> 4. You want to grant free-of-charge access to anyone to use
> the JAL language, the compiler and any libraries,
> so that they can write JAL programs and produce PIC code from them.

The Jal compiler is available as GPL, which I find a perfect match for
what I want with the compiler.

> 7. You don't want any compiled code (the stuff that runs on a
> PIC) to be restricted by your licence in any way.

> call libraries dynamically" does not apply, because the
> embedded programs are output from the compiler, not
> covered by the licence for source of the compiler/libraries.

True for the compiler, not true for the libraries. The output is a
'derived work' (lawyer speak) of the libraries.

> Let's face it, people use Outlook to write
> emails bashing Microsoft, and MS could not stop them doing so
> because the copyright on Outlook does not cover
> output produced by it.  On the other side, I don't think that
> the open-source licence on emacs has any effect
> on the output it produces (edited text files, say) so there
> is no compulsion on anyone to make public every
> document they write using emacs.

correct, but outlook and emacs have a role compareable to the compiler.
compare it to a xerox (copying) machine: what comes out of the machine
is definitely a derived work of the input!

no problem on that part. it is the libraries, and my wish to combine
these two goals that give the trouble:
- keep the libraries, and all library (text-form) derivations open
- impose no restrictions whatsoever on the compiled (.hex) form

> Only the most restrictive proprietary software licences
> attempt to copyright (or in the US, patent) the output
> the software produces, and these are really rare, and I'm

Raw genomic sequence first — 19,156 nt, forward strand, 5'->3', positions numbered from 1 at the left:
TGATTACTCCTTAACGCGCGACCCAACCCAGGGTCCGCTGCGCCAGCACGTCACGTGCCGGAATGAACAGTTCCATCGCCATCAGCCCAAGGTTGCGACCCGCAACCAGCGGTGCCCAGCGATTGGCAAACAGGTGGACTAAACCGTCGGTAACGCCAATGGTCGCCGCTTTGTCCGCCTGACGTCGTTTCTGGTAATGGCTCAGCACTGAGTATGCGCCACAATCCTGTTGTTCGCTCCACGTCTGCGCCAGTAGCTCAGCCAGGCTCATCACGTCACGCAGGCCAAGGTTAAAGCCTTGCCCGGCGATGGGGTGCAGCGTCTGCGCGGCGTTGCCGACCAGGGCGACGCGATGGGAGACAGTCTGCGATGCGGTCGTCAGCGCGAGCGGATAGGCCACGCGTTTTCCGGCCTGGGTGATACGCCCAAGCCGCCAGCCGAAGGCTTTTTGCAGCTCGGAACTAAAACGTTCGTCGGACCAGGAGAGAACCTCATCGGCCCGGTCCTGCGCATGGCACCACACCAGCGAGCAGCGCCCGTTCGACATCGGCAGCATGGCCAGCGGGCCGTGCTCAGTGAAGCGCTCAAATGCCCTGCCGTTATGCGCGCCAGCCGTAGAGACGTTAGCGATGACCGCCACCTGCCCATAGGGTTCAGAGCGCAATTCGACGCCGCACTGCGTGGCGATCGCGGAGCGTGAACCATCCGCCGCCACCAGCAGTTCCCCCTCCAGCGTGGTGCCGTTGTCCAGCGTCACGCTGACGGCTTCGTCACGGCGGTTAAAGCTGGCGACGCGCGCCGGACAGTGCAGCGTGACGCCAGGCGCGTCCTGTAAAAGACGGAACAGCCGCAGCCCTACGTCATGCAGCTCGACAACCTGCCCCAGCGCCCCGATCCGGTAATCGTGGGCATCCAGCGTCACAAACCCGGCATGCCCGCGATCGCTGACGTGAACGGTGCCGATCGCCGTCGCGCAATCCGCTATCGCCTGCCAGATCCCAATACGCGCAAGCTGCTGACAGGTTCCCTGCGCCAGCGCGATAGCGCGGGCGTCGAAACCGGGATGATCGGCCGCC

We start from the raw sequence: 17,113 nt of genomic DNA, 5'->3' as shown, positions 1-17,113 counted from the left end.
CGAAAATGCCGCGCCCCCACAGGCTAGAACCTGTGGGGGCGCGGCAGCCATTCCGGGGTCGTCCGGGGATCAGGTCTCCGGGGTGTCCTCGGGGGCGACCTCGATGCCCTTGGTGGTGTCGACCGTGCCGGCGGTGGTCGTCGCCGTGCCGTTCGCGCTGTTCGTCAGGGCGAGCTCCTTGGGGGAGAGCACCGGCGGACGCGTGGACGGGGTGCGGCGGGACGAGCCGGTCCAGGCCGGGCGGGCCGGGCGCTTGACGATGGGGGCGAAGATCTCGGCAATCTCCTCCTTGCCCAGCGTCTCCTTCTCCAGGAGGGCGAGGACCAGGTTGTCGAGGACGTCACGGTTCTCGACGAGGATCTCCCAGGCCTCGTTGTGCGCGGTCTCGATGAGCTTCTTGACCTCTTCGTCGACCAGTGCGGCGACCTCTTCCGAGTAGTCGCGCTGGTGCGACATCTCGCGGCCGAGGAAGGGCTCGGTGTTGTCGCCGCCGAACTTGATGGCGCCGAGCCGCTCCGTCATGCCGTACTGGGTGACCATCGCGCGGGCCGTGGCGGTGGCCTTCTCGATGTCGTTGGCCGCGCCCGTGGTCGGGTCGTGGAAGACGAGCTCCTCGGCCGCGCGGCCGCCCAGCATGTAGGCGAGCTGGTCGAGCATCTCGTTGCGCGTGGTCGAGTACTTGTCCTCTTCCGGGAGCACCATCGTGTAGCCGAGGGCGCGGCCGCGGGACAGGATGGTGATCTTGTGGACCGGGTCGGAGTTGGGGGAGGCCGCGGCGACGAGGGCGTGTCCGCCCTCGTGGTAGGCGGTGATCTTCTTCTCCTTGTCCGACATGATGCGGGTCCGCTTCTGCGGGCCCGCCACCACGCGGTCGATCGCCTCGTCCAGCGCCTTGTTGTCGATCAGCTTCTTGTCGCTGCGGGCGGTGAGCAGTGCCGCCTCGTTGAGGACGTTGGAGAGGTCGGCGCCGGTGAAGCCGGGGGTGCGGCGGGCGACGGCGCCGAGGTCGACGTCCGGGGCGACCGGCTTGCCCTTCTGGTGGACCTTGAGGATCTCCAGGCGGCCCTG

> fairly sure they'd fail in court, at least in
> Europe.

Not relevant to the Jal library discussion, but I have met embedded
compilers that charged a per-target fee, even if no library code was
included. I don't recall any court cases about this, but I think such a
license would hold. But such licenses are rare nowadays.

> Unless you specifically try to copyright the output
> of the JAL compiler (and the creators of the
> output-file format, Microchip or Intel, would probably stop
> this anyway), as I see it the code produced can be
> handled by the programmer in any way they want, including
> copyrighting it, keeping it secret, and charging
> money.

Again not relevant, but the fact that the format of a hex file is
described does not mean that I could never copyright or patent something
that is expressed in a .hex file.

Wouter van Ooijen

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2004\01\28@061029 by Wouter van Ooijen

face picon face
> 1. You have invented a computer language, called it JAL and
> written a compiler for it.
> 2. The JAL compiler runs on a PC (or some other non-embedded
> machine) and it produces PIC machine code as
> output.

correct

> 3. JAL can have libraries added to it that contain new code
> written by others.

There is nothing magical about Jal libraries, they are just pieces of
text. Think of it as a C compiler or assembler without the option of
separate compilation (much like the old TurboPascal).

> 4. You want to grant free-of-charge access to anyone to use
> the JAL language, the compiler and any libraries,
> so that they can write JAL programs and produce PIC code from them.

The Jal compiler is available as GPL, which I find a perfect match for
what I want with the compiler.

> 7. You don't want any compiled code (the stuff that runs on a
> PIC) to be restricted by your licence in any way.

> call libraries dynamically" does not apply, because the